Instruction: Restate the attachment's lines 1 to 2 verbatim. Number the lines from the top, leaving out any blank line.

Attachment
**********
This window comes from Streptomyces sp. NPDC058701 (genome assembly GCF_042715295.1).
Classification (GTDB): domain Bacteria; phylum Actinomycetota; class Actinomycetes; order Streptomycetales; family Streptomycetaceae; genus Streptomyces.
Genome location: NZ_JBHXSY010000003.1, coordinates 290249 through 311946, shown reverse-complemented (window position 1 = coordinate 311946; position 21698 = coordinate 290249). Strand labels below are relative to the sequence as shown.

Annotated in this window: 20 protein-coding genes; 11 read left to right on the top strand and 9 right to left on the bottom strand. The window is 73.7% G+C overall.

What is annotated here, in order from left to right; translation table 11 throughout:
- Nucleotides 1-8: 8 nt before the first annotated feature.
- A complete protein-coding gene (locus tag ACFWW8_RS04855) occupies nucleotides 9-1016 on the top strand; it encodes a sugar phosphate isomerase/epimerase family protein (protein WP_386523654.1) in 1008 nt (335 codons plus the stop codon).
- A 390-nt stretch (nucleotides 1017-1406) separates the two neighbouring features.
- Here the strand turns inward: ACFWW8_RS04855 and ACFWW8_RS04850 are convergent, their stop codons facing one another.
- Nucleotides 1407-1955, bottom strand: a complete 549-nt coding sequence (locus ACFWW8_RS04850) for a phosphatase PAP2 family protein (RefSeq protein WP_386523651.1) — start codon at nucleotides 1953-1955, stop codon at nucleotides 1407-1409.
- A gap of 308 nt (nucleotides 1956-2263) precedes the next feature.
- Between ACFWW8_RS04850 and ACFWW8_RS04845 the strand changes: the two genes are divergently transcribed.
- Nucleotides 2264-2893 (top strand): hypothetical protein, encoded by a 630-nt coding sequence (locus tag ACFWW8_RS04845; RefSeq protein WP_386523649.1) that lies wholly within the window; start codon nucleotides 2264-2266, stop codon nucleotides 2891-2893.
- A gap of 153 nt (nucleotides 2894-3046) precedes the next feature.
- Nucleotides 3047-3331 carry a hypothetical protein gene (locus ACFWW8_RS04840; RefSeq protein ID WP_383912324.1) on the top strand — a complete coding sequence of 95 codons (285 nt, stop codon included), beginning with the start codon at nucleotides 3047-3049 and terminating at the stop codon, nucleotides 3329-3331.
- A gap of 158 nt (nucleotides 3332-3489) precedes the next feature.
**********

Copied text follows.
This window comes from Streptomyces sp. NPDC058701 (genome assembly GCF_042715295.1).
Classification (GTDB): domain Bacteria; phylum Actinomycetota; class Actinomycetes; order Streptomycetales; family Streptomycetaceae; genus Streptomyces.